To the Editor—We are grateful for Ms. Furtado's letter and welcome the opportunity to reply regarding this important topic. We fully agree with Ms Furtado's point that there is no single right way to approach the need for translations in multiple countries sharing a language. We also agree that creating a global translation is not always ideal and entails a certain amount of compromise; these are points we touched on in the article [1].

The article does not claim to provide a superior methodology in terms of producing the “best wording for each individual country” but explains that some clients specifically request global translations, and in cases where this requirement needs to be met, we have found our methodology to be very effective. The reference to a “superior final translation” was not intended to imply that the results would be superior to that of other translation procedures; the paragraph explains that the process we followed aims to improve the quality of the translation at every stage, thereby resulting in a final translation that is much improved from the initial draft.

Ms. Furtado asserts that the time and cost involved in holding teleconferences would “heavily influence the budget of a project” and suggests instead appointing a lead investigator and discussing their wording suggestions with the other investigators via e-mail. In practice, we have found teleconferences to provide a fast and efficient way of thoroughly discussing linguistic issues; within the space of a single call, all queries can be fully discussed and resolved, allowing simultaneous and equal input from all target countries. Although e-mails can be used effectively to resolve straightforward issues, several rounds of e-mails may be required before a solution is universally agreed upon for more complex items, thereby affecting the timeline of the project. In addition, it may prove more difficult to have a full, in-depth discussion (between several parties) via e-mail. Therefore, a teleconference or other form of live conversation is not only likely to cut time (possibly by several days, depending on how long the exchange of e-mails would take) but also allows for a freer and more thorough exchange of ideas. In addition, we have found that teleconferences add very little to the study budget and can be even more cost-effective for a sponsor than several rounds of e-mail–based reviews.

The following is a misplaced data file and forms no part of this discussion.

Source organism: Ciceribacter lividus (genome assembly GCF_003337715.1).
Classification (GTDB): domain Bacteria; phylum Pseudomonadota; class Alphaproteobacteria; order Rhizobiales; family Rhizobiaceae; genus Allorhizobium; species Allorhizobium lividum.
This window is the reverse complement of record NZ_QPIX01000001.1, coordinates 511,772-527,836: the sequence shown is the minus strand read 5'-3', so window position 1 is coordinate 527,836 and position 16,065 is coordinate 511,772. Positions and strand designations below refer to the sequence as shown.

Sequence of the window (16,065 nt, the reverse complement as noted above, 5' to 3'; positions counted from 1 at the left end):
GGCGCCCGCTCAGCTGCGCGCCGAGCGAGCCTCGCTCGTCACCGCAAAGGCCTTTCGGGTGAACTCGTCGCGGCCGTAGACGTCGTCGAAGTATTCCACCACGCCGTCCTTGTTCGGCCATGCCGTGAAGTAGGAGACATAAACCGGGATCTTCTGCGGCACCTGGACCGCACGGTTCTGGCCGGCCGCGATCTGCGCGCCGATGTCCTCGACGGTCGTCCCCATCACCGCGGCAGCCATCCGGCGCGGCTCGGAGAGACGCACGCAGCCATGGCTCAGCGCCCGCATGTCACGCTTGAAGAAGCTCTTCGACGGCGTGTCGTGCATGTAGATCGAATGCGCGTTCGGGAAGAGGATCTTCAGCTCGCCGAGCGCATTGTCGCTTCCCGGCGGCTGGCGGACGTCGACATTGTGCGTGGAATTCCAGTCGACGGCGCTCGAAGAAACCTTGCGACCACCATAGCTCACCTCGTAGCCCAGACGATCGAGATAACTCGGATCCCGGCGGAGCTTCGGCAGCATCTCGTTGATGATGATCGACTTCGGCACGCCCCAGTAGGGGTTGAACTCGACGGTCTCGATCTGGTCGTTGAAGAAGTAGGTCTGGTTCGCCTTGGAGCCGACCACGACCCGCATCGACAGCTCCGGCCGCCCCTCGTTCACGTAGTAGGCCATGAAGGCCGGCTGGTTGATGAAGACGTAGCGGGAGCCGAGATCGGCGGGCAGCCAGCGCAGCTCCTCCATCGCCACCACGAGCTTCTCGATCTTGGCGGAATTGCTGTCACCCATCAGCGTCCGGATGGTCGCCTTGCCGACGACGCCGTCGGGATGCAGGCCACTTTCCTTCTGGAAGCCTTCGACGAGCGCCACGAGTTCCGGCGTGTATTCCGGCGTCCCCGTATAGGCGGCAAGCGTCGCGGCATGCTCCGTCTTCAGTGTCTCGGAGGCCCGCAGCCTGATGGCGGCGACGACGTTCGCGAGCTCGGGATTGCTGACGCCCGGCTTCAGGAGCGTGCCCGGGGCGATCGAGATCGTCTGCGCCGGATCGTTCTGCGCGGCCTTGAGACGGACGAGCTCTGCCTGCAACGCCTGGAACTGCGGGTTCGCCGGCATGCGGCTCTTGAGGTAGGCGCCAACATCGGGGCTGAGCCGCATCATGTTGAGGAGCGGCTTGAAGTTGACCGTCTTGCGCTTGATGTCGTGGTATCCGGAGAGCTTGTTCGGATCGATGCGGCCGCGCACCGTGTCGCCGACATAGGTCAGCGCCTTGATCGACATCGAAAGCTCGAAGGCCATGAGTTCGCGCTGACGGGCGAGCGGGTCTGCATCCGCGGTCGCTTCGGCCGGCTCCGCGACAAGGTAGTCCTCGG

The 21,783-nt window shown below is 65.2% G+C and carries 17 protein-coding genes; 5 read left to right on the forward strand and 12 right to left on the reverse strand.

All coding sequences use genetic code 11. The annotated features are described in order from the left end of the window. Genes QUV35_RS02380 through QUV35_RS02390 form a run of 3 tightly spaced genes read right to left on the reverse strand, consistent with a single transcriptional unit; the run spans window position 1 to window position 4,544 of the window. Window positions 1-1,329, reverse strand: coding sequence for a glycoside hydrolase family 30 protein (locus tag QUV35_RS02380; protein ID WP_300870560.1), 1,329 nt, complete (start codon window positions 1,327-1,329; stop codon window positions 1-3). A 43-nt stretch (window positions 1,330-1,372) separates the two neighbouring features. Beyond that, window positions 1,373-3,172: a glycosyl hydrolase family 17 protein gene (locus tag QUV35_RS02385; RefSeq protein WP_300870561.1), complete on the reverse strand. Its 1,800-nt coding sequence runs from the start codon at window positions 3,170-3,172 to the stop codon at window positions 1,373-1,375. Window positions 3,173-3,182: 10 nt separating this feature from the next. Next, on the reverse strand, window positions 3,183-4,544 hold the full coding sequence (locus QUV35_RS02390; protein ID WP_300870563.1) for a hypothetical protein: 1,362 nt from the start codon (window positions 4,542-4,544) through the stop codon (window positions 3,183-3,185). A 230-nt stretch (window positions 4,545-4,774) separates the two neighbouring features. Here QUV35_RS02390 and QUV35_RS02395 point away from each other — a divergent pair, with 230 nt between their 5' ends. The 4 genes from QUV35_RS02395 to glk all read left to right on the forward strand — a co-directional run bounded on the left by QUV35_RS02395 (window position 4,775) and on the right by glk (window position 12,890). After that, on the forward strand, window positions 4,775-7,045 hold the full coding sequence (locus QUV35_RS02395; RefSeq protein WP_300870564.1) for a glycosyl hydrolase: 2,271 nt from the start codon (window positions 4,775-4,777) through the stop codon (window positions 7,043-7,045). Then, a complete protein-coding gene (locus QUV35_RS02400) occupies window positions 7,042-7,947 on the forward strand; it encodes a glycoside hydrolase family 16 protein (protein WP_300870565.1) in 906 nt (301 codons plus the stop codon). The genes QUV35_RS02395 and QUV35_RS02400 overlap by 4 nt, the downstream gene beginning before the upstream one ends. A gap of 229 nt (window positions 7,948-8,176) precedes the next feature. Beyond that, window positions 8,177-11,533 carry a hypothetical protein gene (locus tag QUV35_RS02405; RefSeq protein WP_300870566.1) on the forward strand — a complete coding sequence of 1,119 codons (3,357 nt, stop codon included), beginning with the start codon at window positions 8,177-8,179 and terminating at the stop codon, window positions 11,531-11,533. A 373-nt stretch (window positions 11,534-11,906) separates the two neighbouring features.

We would welcome a study comparing the merits of our methodology for producing global translations to those of one involving a lead investigator as suggested by Ms. Furtado. We agree that there is currently no “gold standard” approach; however, our article has presented a real-world application of our recommended methodology, which we found to be highly effective in its goals. It may be that a methodology involving a lead investigator would be equally effective, but it should be recognized that this also has drawbacks, not least the decision in selecting who should be the lead investigator. For example, if a Spanish translation is required for several countries in South America, which country should the lead investigator be chosen from, or is the choice simply arbitrary?

Once again, we thank Ms. Furtado for continuing this interesting debate and look forward to its development in the future.—Rebecca Two, BA, Aneesa Verjee-Lorenz, MSc, and Darren Clayson, MSc, PharmaQuest Ltd., Oxfordshire, UK; Mehul Dalal, PhD, and Kelly Grotzinger, PhD, GlaxoSmithKline, Collegeville, PA, USA; and Zobair M. Younossi, MD, MPH, FACP, FACG, Inova Fairfax Hospital—Center for Liver Diseases, Falls Church, VA, USA.

Source of financial support: None.


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